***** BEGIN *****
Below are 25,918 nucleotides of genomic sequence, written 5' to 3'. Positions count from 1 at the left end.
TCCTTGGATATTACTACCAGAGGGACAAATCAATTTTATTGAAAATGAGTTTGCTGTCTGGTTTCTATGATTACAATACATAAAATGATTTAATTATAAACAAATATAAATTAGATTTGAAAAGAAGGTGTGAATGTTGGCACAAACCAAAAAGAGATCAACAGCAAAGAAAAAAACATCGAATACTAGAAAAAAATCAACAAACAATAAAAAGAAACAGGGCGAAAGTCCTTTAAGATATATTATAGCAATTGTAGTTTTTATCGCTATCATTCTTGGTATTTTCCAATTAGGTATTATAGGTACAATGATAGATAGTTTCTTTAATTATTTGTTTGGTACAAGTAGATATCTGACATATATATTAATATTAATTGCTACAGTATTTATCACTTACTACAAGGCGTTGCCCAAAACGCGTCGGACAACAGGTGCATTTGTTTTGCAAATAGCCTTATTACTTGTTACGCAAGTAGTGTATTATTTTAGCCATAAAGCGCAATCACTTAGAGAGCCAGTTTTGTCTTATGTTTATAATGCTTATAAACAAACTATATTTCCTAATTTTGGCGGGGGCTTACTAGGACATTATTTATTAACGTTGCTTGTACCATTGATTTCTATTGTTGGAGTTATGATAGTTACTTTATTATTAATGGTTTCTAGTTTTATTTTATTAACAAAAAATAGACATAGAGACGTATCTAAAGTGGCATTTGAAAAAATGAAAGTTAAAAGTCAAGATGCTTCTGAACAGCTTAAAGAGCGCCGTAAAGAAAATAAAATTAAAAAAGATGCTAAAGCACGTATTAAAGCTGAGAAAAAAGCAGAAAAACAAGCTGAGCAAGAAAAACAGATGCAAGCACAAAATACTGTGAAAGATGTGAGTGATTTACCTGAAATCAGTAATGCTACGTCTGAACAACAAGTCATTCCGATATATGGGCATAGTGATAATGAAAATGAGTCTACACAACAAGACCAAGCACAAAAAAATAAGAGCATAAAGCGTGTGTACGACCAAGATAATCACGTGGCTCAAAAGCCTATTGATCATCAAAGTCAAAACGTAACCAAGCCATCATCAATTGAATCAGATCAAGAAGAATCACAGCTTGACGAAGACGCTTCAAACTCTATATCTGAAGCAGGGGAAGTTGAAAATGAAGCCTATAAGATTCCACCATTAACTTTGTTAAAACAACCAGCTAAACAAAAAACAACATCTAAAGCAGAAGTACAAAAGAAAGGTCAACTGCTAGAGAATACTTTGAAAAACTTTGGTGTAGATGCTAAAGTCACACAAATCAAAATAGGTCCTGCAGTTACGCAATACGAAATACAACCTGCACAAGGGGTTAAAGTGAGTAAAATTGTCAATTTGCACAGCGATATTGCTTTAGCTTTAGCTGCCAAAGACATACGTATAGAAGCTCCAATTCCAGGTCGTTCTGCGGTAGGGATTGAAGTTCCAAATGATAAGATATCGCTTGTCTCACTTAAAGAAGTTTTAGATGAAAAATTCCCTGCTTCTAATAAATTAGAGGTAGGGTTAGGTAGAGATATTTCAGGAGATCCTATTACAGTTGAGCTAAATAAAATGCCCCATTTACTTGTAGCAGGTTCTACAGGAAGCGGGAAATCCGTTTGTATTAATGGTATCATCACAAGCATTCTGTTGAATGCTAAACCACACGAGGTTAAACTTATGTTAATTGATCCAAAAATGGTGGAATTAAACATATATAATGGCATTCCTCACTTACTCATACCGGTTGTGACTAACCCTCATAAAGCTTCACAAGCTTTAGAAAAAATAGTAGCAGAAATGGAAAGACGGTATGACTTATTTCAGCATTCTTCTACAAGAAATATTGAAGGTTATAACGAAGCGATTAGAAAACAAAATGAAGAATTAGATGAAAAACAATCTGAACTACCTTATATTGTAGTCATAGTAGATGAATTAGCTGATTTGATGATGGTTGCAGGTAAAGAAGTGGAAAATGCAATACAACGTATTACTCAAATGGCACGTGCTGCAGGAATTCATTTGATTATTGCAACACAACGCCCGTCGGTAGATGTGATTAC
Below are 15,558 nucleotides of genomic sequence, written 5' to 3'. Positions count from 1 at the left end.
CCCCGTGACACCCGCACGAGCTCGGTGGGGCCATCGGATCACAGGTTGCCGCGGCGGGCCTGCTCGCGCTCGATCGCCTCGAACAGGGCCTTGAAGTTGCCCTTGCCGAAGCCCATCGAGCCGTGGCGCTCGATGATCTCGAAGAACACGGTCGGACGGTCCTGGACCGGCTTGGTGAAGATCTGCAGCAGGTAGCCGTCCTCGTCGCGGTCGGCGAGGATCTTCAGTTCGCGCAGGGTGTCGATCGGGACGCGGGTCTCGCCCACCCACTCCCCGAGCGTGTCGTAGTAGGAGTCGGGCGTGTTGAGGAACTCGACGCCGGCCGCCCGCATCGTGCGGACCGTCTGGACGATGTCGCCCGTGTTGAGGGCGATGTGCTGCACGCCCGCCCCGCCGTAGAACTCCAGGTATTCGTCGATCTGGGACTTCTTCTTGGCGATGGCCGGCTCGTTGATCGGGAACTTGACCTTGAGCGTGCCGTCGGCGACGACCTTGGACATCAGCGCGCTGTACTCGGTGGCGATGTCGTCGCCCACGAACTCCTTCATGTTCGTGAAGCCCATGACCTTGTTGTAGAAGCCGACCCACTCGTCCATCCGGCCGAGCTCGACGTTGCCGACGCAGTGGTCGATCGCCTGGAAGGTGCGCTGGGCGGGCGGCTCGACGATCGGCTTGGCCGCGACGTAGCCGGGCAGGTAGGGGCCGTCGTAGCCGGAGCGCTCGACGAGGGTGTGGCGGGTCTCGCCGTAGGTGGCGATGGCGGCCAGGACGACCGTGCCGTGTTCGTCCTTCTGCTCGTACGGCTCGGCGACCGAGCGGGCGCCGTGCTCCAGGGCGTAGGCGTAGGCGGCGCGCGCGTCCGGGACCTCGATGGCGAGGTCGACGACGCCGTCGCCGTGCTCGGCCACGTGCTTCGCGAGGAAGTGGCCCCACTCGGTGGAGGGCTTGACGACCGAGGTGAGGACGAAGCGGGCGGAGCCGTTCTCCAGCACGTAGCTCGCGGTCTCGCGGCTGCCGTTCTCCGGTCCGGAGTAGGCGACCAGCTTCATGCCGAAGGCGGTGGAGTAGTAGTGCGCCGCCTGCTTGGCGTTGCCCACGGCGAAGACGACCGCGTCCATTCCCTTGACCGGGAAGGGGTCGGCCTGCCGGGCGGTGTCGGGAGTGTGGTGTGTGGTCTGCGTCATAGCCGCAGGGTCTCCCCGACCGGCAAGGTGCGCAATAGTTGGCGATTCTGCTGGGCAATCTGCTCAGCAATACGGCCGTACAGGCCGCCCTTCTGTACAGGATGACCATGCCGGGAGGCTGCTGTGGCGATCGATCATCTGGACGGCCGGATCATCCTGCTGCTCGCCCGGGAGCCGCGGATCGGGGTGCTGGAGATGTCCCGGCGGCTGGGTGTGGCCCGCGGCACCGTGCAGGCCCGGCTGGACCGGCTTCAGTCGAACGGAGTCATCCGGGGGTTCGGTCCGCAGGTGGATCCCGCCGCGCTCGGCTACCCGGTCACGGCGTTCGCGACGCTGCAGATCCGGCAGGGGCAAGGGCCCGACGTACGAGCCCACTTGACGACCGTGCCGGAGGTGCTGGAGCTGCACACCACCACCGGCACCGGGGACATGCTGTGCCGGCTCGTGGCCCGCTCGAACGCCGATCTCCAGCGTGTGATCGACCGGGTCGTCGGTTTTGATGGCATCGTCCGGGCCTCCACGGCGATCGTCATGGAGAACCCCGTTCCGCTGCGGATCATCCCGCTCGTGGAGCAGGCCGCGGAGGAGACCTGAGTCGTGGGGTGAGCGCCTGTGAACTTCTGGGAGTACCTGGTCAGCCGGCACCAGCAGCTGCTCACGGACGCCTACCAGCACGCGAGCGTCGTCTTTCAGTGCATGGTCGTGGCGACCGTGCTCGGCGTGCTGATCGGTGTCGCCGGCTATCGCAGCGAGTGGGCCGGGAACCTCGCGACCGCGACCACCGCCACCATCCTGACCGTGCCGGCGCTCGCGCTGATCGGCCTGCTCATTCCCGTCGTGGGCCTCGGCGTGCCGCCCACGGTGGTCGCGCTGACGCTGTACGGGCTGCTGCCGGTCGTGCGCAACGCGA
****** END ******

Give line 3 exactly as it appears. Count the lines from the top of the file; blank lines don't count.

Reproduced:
Below are 15,558 nucleotides of genomic sequence, written 5' to 3'. Positions count from 1 at the left end.